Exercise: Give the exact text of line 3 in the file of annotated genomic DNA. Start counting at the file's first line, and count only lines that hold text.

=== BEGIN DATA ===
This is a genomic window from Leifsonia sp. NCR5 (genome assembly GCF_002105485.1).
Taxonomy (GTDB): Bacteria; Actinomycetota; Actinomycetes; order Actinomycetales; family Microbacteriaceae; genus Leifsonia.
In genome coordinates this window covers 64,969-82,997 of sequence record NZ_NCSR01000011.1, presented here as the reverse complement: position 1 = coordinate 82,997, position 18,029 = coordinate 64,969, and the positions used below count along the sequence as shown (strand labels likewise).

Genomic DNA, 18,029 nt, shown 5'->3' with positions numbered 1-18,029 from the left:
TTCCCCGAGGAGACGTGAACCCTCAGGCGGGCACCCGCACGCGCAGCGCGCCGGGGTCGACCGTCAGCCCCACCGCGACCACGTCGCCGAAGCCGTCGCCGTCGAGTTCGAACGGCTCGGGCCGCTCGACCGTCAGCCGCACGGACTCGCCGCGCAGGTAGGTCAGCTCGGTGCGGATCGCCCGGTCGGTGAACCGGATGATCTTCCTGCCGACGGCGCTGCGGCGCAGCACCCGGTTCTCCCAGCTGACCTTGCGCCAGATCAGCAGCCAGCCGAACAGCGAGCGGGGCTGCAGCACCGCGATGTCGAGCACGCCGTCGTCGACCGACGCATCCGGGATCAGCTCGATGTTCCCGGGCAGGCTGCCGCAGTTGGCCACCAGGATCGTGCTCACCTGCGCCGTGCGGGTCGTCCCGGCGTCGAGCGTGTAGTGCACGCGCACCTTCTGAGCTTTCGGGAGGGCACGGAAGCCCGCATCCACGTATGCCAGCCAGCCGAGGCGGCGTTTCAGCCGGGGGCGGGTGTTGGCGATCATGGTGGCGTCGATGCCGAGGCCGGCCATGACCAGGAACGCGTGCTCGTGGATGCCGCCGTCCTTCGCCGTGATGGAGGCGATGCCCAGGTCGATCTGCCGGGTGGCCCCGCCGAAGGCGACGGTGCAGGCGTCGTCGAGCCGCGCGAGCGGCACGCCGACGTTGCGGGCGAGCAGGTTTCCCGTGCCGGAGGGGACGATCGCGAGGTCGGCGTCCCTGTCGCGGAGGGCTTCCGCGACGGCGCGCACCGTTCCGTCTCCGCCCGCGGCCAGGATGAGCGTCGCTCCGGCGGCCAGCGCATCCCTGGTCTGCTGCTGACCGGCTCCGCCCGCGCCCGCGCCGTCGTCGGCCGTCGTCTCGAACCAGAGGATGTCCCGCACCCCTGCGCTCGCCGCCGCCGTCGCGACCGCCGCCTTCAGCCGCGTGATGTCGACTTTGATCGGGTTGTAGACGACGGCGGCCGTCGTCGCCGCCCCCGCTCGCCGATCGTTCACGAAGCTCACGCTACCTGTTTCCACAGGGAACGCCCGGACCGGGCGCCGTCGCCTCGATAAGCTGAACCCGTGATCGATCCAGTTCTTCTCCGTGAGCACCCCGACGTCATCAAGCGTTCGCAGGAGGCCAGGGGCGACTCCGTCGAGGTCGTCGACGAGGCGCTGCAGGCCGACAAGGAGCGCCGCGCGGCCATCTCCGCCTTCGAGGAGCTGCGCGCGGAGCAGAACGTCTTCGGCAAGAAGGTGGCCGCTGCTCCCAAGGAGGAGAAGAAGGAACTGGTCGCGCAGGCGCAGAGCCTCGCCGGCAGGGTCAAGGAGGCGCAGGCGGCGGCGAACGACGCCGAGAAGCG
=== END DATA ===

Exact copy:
In genome coordinates this window covers 64,969-82,997 of sequence record NZ_NCSR01000011.1, presented here as the reverse complement: position 1 = coordinate 82,997, position 18,029 = coordinate 64,969, and the positions used below count along the sequence as shown (strand labels likewise).